were initially approved for operations against al-Qaida and Taliban affiliates, and in Iraq.
Initially aimed at the perpetrators of the attacks and those who "harbored" or "aided" them, the AUMF
by 2016 had been stretched by creative lawyering far enough to cover everything from boots on the ground in Tongo Tongo to drones over Timbuktu.
(30) In an address to the nation, President Obama stated that the government had sufficient authority to prosecute the war against ISIS under both his Article II authority and the 2001 AUMF
. (31) American troops were engaged in offensive actions against ISIS when allied Iraqi troops captured the Mosul Dam in August 2014 with U.S.
Many have criticized this expansive interpretation of the AUMF
. Scholars have pointed out that this type of broad interpretation would place almost no limitations on the president's authority to wage the so-called war on terror (O'Connell 2012).
Yet this new AUMF
preserves, rather than challenges, executive dominance in fighting terrorism.
Bush, Barack Obama and now Trump have relied on the authorities, along with a subsequent AUMF
in 2002, as the basis for operations against armed Islamist groups.
However, a congressional review of the AUMF
would take place every four years, which would allow lawmakers to restrict or expand any existing mission.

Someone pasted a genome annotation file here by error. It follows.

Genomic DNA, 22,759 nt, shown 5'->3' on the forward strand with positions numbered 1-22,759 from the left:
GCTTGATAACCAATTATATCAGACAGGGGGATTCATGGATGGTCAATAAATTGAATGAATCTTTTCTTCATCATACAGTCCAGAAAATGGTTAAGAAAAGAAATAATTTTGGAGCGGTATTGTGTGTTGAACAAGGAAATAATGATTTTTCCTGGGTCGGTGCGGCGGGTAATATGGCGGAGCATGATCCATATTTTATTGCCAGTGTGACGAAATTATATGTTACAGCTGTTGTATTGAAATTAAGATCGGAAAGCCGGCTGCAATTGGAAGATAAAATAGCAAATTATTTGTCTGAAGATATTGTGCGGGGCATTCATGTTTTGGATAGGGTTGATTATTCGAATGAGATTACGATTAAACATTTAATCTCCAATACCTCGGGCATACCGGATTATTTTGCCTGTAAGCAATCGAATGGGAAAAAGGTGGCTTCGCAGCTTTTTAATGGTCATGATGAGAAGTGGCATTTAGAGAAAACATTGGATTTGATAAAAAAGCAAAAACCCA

Jeff Flake, Republican-Arizona, a co-sponsor of the new proposal, pointed out that only 22 senators and fewer than 150 House members who voted to approve the 2001 AUMF
are still in Congress today.
President Obama's decision to engage IS under the purview of these AUMFs
--which came on the heels of Abu Bakr al-Baghdadi's June 2014 announcement of the so-called Islamic caliphate--reenergized the debate among Congress, White House, and public regarding the need for a new AUMF
to more appropriately and legally authorize U.S.
Under three presidents now, the Pentagon has relied on one piece of legislation for all this war-making: the Authorization for Use of Military Force Against Terrorists, or AUMF
, which Congress approved in the wake of the Sept.
By severing links with Al-Qaeda, Nusra (now as Fatah al-Sham), could now fall beyond the scope of the 2001 AUMF
Enacted days after the 9/11 attacks, the 2001 Authorization for Use of Military Force (AUMF
) authorized the President "to use all necessary and appropriate force against those nations, organizations, or persons" responsible for the attacks as well as those who harbored attackers.